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>NEXT: 2017 Tokyo Motor Show: the star cars

Accidental thief returns stolen car with a note and petrol money

Thief returns stolen car with a note and petrol money

Accidental thief returns stolen car with a note and petrol money

A Subaru owner in America was gutted to find her car missing from her driveway on Tuesday night – only for it to be returned the next day with a handwritten apology and $30 to cover the fuel used.

Erin Hatzi, of Portland, Oregon, posted the escapade on her Facebook account. It started when her car went missing, with CCTV showing a lady slowly opening the Subaru with a key and driving away.

Police were confused by the theft, as CCTV footage suggested the thief wasn’t in a hurry to get away with the car.

“She actually spent seven or eight minutes in the car texting before she drove off,” said Hatzi.

The next Facebook update came a day later, when Hatzi announced the car had been returned – along with a picture of a note that had been left in the car.

It said: “Hello, So sorry I stole your car. I sent my friend with my key to pick up my red Subaru at 7802 SE Woodstock and she came back with your car.

“I did not see the car until this morning and I said, ‘That is not my car.’ There is some cash for gas and I more than apologise for the shock and upset this must have caused you.”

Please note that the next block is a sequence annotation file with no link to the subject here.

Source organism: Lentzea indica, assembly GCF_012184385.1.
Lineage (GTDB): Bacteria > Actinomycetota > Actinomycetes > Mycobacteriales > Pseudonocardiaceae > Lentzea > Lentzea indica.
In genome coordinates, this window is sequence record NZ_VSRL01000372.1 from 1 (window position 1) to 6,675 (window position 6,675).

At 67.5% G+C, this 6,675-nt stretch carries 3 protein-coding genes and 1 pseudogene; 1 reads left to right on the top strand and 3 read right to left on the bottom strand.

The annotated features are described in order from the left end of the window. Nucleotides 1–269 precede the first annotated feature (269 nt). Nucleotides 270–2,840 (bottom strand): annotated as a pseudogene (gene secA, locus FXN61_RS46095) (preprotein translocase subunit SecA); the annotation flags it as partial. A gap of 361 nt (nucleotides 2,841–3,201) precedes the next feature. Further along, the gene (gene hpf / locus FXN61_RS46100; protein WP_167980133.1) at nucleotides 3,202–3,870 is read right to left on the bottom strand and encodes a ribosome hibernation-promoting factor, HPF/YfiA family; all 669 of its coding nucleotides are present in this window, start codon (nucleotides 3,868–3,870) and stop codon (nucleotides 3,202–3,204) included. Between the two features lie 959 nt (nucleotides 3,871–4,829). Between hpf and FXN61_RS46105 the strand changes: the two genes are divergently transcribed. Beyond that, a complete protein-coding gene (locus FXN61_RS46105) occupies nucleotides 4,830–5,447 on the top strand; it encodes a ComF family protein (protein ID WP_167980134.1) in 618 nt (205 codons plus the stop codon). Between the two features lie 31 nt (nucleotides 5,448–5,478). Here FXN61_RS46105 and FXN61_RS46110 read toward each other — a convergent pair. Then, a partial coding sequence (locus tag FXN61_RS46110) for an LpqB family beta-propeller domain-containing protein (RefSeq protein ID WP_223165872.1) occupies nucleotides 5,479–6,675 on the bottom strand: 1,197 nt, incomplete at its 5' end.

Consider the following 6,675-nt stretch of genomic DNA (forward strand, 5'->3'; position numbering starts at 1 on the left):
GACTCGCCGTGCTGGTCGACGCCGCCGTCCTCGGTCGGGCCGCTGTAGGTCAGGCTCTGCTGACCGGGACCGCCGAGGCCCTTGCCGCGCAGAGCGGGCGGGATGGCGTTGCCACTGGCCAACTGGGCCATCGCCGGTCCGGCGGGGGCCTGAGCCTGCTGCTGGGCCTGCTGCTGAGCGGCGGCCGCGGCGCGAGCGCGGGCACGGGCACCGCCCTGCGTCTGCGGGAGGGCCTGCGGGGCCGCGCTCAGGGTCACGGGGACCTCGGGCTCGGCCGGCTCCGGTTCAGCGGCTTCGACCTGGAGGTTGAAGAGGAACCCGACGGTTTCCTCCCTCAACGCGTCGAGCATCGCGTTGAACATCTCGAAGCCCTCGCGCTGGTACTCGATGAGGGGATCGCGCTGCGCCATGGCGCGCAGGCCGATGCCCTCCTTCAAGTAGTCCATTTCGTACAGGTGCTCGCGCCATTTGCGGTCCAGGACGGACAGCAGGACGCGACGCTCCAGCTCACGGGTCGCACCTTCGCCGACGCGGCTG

The letter also provided the writer’s name and phone number.

“So so sorry for this mistake,” she added.

The car’s bemused owner says that police have confirmed that keys for some older Subaru models are interchangeable.

Subaru Forester Special Edition

Subaru Forester Special Edition: green but not mean

Subaru Forester Special EditionSubaru has launched a special edition Forester for the summer – called, cannily, the Forester Special Edition.

The firm says it’s been rolled out to mark 50 years of its boxer engine, and will be more of a limited edition than a special edition: just 100 models will be available.

And there’ll be no missing them: Forester Special Editions come in Hunter Green metallic paint and are clad with wheelarch extensions, plus front, side and rear underguards and a stainless steel cargo step panel.

Inside, it’s even more old money: brown leather trim is standard, creating quite possibly the most visually appealing Forester colour and trim combo we’ve yet seen.

Subaru Forester Special Edition

Other kit included as standard includes Subaru Starlink touchscreen infotainment with sat nav and full device connectivity, and you can have the Forester Special Edition either with a 2.0-litre petrol or 2.0-litre turbodiesel engine, both with Lineartronic automatic as standard.

Top tip: as the petrol lacks the all-important turbo, choose the diesel. You’ll never see the 41mpg claimed by the petrol but might see something approaching the 50mpg of the diesel, if you’re careful.

Subaru throws in its five-year, 100,000-mile new car warranty as standard too; the petrol costs £29,995 and the diesel costs £31,495. Sales begin on 1 September.